The Coogs flipped the switch at Temple


There is a fine line between good and great, and Houston Cougar Basketball has been walking that line since conference play began.

There have been close battles against UCF, a loss to Temple, and too-close-for-comfort wins against Wichita State and Cincinnati. But on Sunday, we saw something different. We saw this UH team flip the switch midgame, going from good to great. After trailing at the half, the Cougars blew Temple out of the water in the final 20 minutes.

What made the difference? A couple of ounces of effort, more focus, and a slight tweak in the defensive scheme. These things amount to minor changes, but they can make a massive difference in the outcome of games. UH is good enough to beat everyone on their schedule; at 22-2, they do that regularly. We also know they are dominant enough to dismantle everyone they play. This team does not have a ceiling.

Sunday, after the half, they finally remembered who they were. They stopped trying to play hard, and instead, they competed. Instead of playing to achieve a result, they played to meet Kelvin Sampson’s standard of play. That standard requires competition, focus, and over-the-top intensity. When they play to that standard, the wins take care of themselves.

In real-time, UH fans saw the Cougars transform. They cranked up the intensity level and began playing to the standard. Kelvin said he ran three-straight plays for J’Wan to start the second half, and in 90ish seconds, he had a bucket, two boards, a block, and an assist.

In 158 seconds, UH turned a four-point deficit into a seven-point lead. The Cougars shot 4/4, had three rebounds, three assists, two steals, a block, and three free throws made. Temple did not make a shot, nor did they get a rebound. In fact, they only made the stat sheet for turnovers, fouls, and substitutions.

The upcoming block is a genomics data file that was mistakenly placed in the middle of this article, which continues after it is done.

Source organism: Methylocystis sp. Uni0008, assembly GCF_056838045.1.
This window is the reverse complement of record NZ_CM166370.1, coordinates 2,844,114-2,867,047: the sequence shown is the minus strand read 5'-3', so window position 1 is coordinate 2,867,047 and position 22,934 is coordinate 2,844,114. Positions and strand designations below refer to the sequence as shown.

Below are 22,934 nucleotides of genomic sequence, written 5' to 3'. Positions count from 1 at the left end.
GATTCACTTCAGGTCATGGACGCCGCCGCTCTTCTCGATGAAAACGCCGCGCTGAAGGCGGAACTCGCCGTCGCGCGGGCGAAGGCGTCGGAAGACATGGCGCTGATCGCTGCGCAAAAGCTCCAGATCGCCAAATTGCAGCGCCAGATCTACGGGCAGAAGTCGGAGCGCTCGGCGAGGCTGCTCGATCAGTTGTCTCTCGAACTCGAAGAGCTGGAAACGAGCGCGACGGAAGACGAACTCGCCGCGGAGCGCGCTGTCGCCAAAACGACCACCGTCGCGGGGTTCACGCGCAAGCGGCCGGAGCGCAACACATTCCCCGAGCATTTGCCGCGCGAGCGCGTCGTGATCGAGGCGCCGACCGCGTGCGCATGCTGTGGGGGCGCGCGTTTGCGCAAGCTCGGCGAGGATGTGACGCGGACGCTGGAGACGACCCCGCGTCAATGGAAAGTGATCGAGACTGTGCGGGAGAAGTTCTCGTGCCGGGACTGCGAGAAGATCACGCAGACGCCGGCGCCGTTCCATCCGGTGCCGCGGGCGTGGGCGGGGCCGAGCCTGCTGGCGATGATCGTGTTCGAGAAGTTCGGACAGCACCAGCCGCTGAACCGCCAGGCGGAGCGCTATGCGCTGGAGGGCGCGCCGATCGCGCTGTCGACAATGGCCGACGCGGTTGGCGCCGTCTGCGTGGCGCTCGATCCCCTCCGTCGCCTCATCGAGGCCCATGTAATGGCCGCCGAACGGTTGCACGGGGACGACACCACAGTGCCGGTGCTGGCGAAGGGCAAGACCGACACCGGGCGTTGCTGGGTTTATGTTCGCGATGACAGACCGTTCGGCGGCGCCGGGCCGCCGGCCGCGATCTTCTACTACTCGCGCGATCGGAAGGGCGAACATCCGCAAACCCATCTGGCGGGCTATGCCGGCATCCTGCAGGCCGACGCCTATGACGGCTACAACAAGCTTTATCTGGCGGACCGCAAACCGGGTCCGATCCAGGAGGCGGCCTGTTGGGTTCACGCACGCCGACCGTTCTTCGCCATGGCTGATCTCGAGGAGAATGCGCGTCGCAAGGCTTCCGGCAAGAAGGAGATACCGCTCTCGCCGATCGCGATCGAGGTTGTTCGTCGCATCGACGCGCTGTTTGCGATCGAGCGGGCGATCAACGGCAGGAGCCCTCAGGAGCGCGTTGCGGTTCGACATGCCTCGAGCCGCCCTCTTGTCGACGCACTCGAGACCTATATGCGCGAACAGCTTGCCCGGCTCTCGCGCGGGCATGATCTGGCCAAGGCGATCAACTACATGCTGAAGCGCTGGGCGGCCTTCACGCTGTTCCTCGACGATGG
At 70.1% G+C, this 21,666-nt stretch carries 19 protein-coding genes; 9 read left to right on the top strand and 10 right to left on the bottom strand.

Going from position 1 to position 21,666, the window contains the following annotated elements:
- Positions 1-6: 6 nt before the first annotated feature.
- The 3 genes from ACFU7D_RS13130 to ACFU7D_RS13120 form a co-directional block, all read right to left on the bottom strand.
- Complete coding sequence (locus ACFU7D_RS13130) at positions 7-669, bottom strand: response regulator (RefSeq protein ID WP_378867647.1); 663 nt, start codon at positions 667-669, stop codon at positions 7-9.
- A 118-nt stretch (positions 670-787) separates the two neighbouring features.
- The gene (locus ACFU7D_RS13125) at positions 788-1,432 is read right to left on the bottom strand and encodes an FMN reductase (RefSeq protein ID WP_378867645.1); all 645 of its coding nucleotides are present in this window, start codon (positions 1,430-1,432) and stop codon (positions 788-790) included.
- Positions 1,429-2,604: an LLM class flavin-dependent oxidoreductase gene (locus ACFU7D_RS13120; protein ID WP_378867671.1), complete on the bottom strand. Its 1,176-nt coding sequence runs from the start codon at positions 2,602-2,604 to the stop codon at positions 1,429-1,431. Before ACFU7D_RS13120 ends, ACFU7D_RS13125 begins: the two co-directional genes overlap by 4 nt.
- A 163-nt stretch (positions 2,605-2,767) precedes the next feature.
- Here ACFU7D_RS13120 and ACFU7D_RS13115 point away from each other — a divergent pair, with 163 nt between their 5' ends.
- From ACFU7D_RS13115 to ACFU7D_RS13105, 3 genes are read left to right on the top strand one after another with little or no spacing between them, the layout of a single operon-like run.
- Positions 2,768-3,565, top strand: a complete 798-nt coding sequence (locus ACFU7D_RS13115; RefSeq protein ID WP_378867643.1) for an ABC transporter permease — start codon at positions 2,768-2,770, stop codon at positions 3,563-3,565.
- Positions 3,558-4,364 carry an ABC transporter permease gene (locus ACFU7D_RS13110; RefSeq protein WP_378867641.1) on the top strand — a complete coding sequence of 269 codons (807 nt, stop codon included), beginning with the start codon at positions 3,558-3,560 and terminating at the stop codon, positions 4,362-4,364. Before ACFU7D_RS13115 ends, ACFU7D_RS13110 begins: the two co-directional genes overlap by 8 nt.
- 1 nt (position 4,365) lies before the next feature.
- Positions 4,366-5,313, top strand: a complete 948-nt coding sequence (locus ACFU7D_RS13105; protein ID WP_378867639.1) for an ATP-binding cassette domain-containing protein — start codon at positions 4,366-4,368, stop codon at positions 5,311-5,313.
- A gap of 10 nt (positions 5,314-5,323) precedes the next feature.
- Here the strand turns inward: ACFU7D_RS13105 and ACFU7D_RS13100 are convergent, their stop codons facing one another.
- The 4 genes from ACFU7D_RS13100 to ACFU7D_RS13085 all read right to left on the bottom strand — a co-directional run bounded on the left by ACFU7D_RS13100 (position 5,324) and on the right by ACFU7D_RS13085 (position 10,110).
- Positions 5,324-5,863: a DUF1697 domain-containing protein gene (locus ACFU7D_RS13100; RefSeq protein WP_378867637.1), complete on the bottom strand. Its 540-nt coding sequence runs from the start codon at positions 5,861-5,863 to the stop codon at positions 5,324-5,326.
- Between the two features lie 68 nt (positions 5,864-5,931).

It was the most dominant mini-stretch of basketball of the season.

Coming out of the half, Sampson decided to make a defensive change to stop trapping the pick and roll. That’s a pretty incredible change because Sampson almost always traps that play. But the Coogs adjusted and started just covering the passing lanes, forcing Temple to make adjustments on the fly. They got out of their game plan and allowed UH to do what they do best: make you uncomfortable and suck the air out of the room.

UH finished the second half shooting 72%, and had 12 assists and four steals while committing just one turnover. Meanwhile, Temple made just seven shots while turning it over seven times (and had 6 shots blocked).

Kelvin Sampson builds his teams towards March, and the second half at Temple was the first glimpse of it all coming together. But, of course, this happens every year with Kelvin Sampson’s teams. They learn how to play together, Kelvin figures out what they can handle on the floor, and they elevate to another level. 

We had our first taste of that next level on Sunday, and it was delicious.

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